Drink Enviga, Burn Calories, Lose Weight? Not So Fast
Jan. 3, 2007 — -- Across the country, visions of sugarplums are fast turning into dreams of svelte physiques.
Stuffed with sweets and woozy from eggnog, millions of Americans are tugging at their waistbands, groaning in despair and resolving to lose weight this year.
Once they hoist themselves off the couch, they'll be greeted by a new beverage that promises to pave the path to flat abs and trim thighs: Enviga, the first drink to boast not low, not zero, but negative calories.
But if dieters think guzzling can after can of Enviga will allow them to nibble on leftover holiday cookies and skip the gym for one last session in front of the Yule log, they may be stuck in their 2006 bodies well into 2007. Doctors call Enviga little more than hype in a can and fuel for fantasies about weight loss.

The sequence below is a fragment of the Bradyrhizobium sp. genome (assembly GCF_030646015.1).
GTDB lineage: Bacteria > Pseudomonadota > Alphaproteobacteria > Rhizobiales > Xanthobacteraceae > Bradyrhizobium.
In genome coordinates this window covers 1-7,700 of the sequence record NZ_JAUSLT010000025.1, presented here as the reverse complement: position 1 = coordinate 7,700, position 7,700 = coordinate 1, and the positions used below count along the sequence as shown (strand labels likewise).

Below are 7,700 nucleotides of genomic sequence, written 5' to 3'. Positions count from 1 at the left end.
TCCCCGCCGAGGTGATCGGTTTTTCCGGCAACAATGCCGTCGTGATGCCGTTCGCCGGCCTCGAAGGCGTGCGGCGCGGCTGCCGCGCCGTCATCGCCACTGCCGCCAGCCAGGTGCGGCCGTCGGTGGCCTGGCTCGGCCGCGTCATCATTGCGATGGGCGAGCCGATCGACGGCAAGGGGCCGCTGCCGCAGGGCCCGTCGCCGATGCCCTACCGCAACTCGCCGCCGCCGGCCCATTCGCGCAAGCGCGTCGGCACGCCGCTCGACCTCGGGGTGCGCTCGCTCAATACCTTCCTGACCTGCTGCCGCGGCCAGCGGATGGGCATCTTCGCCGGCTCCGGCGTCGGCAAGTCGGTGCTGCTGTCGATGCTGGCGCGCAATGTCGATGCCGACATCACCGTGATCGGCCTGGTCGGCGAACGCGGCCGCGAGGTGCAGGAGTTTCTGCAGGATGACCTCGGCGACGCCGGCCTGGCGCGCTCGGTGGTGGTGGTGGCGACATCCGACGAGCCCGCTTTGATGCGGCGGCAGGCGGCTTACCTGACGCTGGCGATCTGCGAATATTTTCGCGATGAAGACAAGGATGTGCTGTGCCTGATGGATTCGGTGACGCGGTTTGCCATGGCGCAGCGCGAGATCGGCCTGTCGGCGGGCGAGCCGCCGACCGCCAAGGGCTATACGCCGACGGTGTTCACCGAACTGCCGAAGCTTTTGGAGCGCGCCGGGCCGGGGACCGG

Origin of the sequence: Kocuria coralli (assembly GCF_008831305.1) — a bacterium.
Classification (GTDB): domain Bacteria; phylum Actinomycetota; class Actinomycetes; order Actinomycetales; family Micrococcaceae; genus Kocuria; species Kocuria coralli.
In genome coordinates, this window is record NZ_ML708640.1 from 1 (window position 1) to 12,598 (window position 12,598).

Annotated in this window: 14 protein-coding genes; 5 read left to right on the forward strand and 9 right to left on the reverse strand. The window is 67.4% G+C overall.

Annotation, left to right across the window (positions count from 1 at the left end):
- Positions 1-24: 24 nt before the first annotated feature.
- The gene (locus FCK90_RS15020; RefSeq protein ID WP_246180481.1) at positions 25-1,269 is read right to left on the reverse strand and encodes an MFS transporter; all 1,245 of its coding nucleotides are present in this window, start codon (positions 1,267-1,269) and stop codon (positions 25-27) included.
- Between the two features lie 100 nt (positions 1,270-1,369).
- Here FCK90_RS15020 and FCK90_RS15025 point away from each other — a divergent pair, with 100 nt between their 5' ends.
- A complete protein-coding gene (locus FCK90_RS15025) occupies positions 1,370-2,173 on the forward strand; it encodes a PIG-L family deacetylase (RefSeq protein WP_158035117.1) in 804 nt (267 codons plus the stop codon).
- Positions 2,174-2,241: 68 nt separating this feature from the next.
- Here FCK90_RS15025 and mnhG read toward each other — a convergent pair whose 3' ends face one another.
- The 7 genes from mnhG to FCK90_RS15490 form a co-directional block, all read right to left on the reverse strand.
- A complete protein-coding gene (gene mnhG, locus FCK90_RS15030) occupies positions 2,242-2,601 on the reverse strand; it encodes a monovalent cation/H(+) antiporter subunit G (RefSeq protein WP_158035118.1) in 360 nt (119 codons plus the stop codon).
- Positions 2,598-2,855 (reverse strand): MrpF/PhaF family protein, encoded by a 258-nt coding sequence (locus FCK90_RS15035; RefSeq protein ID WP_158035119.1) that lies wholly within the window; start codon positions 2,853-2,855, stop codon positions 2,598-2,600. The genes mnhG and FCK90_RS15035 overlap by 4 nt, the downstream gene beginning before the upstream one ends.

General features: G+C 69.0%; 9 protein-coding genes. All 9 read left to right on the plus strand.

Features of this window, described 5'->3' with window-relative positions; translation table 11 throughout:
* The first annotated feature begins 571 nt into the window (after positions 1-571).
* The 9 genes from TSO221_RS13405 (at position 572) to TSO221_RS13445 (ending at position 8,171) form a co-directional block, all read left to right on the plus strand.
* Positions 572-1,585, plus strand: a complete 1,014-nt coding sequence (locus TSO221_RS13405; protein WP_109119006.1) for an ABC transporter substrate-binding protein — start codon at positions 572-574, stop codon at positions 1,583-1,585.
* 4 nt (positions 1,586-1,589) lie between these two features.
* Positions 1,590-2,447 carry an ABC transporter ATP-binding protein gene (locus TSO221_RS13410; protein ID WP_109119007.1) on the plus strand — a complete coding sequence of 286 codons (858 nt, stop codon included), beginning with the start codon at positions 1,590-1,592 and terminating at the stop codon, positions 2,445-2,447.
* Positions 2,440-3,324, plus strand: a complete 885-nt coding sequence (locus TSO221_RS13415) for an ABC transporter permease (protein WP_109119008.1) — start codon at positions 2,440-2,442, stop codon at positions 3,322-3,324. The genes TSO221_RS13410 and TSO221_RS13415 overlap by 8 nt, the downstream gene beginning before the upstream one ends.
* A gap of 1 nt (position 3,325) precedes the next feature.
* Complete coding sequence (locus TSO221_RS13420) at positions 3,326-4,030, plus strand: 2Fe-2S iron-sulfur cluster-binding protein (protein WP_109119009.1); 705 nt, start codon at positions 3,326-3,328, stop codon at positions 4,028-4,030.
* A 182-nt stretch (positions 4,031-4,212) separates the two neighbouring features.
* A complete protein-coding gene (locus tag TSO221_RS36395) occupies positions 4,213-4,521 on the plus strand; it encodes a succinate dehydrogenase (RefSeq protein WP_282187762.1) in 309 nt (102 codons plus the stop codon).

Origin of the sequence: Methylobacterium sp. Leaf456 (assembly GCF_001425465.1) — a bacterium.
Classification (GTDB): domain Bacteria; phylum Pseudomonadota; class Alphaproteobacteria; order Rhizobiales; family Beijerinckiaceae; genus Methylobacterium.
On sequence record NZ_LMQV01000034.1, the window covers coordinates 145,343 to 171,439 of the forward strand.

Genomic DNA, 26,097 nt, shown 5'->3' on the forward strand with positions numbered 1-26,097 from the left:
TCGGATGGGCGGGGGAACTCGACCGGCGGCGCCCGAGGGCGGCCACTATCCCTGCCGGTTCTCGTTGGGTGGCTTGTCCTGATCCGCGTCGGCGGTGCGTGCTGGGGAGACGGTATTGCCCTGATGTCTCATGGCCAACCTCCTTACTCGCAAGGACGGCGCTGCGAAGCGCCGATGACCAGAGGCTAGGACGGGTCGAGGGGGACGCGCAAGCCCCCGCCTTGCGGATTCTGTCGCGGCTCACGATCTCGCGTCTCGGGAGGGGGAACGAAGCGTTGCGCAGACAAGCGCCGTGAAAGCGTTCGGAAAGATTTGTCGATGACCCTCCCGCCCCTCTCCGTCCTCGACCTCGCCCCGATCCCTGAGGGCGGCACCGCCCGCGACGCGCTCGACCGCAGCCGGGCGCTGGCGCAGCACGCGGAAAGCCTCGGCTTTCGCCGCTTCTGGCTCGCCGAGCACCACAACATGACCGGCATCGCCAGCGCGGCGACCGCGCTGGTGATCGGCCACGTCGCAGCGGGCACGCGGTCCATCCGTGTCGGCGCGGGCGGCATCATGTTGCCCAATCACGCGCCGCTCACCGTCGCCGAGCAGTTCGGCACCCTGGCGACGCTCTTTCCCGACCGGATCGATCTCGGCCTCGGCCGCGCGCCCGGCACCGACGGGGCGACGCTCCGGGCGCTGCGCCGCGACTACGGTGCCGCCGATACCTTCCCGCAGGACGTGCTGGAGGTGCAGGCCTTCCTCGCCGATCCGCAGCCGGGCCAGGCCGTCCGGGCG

The makers of Enviga bill the sparkling, caffeinated green tea as an energy drink designed to promote a healthy lifestyle. According to tests conducted by Switzerland's University of Lausanne and Nestle, who manufacture the beverage along with Coca-Cola, drinking three 12-ounce cans of Enviga per day burns 50 to 100 calories.
Though it's only available in New York City and Philadelphia now, early this year, the drink will hit store shelves nationwide.
Enviga gets its calorie-burning power from the combination of caffeine and EGCG, an antioxidant naturally found in green tea. Though its makers stand by the drink's ability to burn calories, Nestle and Coca-Cola claim they're not marketing Enviga as a weight loss product.
"This product seems ideal for folks that are exercising regularly, have a balanced diet, and are taking care of themselves. This is one more step. It would be great if the product was inspirational, but it's not a weight loss product," Coca-Cola spokesman Ray Crockett said.
Though Enviga is not marketed specifically as a weight loss product, some doctors and consumer advocates say that looking at the ads, it's hard to think of anything else.